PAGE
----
THE INVENTORY OF THE GIANT CHESTNUT TREES IN SOUTHERN SWITZERLAND
The chestnut is a long-living tree that can reach remarkable size in diameter if cultivated or standing alone. A number of giant chestnut trees are reported throughout Europe, even if no systematic inventory exists. In southern Switzerland a systematic inventory of the giant chestnuts has now been attempted for the first time. In our definition, a chestnut is considered a monumental tree when it is larger than 7 m in girth at a mean height of 130 cm above ground level. A total of 300 individuals were registered. The giant individuals are not randomly distributed, and the trees are concentrated in and around the mountain settlements between 700 m (lower anthropic limit) and 1000 m a.s.l. (upper ecological limit). Unfortunately, most of them are in bad phytosanitary shape and the stems are usually hollow. With this approach, we hope in the future to improve our knowledge of settlement history and landscape evolution in southern Switzerland since the Middle Ages.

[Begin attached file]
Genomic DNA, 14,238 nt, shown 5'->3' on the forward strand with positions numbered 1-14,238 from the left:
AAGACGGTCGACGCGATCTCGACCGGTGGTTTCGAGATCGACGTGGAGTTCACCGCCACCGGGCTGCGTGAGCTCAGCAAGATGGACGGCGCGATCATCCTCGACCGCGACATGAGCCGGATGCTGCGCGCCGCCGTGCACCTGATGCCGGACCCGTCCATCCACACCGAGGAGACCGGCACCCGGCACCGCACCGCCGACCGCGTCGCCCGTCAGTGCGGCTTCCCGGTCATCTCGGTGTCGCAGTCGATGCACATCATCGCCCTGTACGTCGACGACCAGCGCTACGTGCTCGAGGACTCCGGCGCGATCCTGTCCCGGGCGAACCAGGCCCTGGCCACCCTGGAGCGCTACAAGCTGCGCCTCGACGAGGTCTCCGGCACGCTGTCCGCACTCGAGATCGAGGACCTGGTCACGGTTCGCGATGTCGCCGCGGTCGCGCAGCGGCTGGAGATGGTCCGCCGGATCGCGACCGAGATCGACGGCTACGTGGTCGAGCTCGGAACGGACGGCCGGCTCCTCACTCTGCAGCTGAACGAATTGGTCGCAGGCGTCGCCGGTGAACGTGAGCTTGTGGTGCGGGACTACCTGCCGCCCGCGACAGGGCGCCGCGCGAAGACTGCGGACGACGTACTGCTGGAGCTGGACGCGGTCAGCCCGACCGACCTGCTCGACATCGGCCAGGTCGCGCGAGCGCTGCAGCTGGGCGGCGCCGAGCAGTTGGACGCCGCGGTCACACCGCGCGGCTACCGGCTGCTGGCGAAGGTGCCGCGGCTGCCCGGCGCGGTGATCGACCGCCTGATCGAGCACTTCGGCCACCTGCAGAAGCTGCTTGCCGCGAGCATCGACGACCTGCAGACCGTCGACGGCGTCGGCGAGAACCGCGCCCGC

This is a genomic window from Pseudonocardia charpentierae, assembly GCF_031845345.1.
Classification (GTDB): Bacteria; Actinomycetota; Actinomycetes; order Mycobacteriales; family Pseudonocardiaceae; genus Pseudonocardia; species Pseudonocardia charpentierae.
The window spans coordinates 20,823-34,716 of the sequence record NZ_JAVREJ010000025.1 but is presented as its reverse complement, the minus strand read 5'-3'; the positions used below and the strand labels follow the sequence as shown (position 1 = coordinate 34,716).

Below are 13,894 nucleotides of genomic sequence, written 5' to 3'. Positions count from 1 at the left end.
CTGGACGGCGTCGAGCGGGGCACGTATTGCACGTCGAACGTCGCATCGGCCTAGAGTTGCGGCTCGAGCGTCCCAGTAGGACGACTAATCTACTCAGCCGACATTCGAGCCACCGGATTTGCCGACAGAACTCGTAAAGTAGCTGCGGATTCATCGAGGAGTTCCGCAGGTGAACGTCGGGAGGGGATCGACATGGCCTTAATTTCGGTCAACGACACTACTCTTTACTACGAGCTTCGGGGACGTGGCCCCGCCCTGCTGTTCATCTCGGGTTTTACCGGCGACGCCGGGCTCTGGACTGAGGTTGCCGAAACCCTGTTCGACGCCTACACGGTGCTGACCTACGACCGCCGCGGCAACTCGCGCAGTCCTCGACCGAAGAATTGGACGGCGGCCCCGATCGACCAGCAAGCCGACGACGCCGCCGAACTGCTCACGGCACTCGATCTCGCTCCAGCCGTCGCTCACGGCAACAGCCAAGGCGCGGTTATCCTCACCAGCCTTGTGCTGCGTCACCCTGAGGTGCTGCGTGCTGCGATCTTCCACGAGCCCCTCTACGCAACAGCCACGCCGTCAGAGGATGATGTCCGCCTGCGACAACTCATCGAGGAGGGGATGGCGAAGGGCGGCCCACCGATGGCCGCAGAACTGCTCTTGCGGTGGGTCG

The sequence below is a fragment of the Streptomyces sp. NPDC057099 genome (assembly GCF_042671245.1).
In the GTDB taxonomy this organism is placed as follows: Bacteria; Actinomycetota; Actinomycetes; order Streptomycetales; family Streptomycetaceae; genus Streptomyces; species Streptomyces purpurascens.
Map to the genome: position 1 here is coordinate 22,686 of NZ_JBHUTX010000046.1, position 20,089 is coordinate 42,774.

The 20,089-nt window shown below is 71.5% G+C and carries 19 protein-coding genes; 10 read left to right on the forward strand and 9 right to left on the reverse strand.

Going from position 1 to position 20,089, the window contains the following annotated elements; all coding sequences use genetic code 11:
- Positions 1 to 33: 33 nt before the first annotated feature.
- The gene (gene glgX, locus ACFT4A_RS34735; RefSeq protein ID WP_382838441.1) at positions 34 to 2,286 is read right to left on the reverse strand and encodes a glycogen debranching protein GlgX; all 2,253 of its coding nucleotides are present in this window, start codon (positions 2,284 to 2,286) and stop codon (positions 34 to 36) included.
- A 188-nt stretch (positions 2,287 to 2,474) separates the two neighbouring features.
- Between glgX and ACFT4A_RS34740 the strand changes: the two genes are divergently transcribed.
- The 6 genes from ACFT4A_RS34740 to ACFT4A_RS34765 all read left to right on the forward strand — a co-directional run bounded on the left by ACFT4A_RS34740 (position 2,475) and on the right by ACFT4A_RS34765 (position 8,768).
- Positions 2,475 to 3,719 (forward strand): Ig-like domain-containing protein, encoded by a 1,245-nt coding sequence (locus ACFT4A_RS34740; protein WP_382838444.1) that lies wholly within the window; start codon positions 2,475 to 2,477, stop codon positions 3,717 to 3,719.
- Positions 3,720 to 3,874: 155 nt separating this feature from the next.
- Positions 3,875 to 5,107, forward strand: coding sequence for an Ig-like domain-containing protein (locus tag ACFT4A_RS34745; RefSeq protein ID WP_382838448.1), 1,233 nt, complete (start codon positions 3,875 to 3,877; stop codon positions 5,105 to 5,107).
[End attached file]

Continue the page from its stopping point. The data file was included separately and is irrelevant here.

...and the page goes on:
Krebs, P., Conedera, M. and Fonti, P. (2005). THE INVENTORY OF THE GIANT CHESTNUT TREES IN SOUTHERN SWITZERLAND. Acta Hortic. 693, 171-178
Castanea sativa, remarkable trees, landscape history